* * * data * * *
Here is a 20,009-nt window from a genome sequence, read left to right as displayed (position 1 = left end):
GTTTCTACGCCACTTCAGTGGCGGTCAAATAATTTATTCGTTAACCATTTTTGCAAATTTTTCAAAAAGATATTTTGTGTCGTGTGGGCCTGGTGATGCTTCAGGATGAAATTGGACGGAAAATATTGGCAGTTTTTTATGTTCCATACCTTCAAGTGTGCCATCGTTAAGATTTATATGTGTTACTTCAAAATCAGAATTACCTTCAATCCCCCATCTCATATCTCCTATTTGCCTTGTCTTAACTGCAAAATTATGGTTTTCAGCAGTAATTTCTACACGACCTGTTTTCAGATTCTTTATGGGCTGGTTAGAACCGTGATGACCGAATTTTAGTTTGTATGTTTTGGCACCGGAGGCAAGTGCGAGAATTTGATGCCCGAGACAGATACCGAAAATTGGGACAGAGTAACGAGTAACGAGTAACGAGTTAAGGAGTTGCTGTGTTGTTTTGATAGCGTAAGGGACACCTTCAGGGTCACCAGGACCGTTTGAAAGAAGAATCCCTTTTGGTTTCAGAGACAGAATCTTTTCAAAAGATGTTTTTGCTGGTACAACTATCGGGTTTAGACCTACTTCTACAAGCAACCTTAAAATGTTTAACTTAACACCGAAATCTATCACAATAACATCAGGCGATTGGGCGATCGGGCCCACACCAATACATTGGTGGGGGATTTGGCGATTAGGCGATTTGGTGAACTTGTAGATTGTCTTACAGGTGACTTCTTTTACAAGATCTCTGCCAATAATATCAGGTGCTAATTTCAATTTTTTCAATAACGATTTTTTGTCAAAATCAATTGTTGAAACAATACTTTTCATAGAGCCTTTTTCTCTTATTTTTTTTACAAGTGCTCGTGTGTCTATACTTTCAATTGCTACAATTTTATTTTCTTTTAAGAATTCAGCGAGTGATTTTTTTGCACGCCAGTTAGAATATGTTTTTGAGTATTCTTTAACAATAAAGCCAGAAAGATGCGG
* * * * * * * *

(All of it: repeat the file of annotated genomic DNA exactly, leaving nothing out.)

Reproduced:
Here is a 20,009-nt window from a genome sequence, read left to right as displayed (position 1 = left end):
GTTTCTACGCCACTTCAGTGGCGGTCAAATAATTTATTCGTTAACCATTTTTGCAAATTTTTCAAAAAGATATTTTGTGTCGTGTGGGCCTGGTGATGCTTCAGGATGAAATTGGACGGAAAATATTGGCAGTTTTTTATGTTCCATACCTTCAAGTGTGCCATCGTTAAGATTTATATGTGTTACTTCAAAATCAGAATTACCTTCAATCCCCCATCTCATATCTCCTATTTGCCTTGTCTTAACTGCAAAATTATGGTTTTCAGCAGTAATTTCTACACGACCTGTTTTCAGATTCTTTATGGGCTGGTTAGAACCGTGATGACCGAATTTTAGTTTGTATGTTTTGGCACCGGAGGCAAGTGCGAGAATTTGATGCCCGAGACAGATACCGAAAATTGGGACAGAGTAACGAGTAACGAGTAACGAGTTAAGGAGTTGCTGTGTTGTTTTGATAGCGTAAGGGACACCTTCAGGGTCACCAGGACCGTTTGAAAGAAGAATCCCTTTTGGTTTCAGAGACAGAATCTTTTCAAAAGATGTTTTTGCTGGTACAACTATCGGGTTTAGACCTACTTCTACAAGCAACCTTAAAATGTTTAACTTAACACCGAAATCTATCACAATAACATCAGGCGATTGGGCGATCGGGCCCACACCAATACATTGGTGGGGGATTTGGCGATTAGGCGATTTGGTGAACTTGTAGATTGTCTTACAGGTGACTTCTTTTACAAGATCTCTGCCAATAATATCAGGTGCTAATTTCAATTTTTTCAATAACGATTTTTTGTCAAAATCAATTGTTGAAACAATACTTTTCATAGAGCCTTTTTCTCTTATTTTTTTTACAAGTGCTCGTGTGTCTATACTTTCAATTGCTACAATTTTATTTTCTTTTAAGAATTCAGCGAGTGATTTTTTTGCACGCCAGTTAGAATATGTTTTTGAGTATTCTTTAACAATAAAGCCAGAAAGATGCGG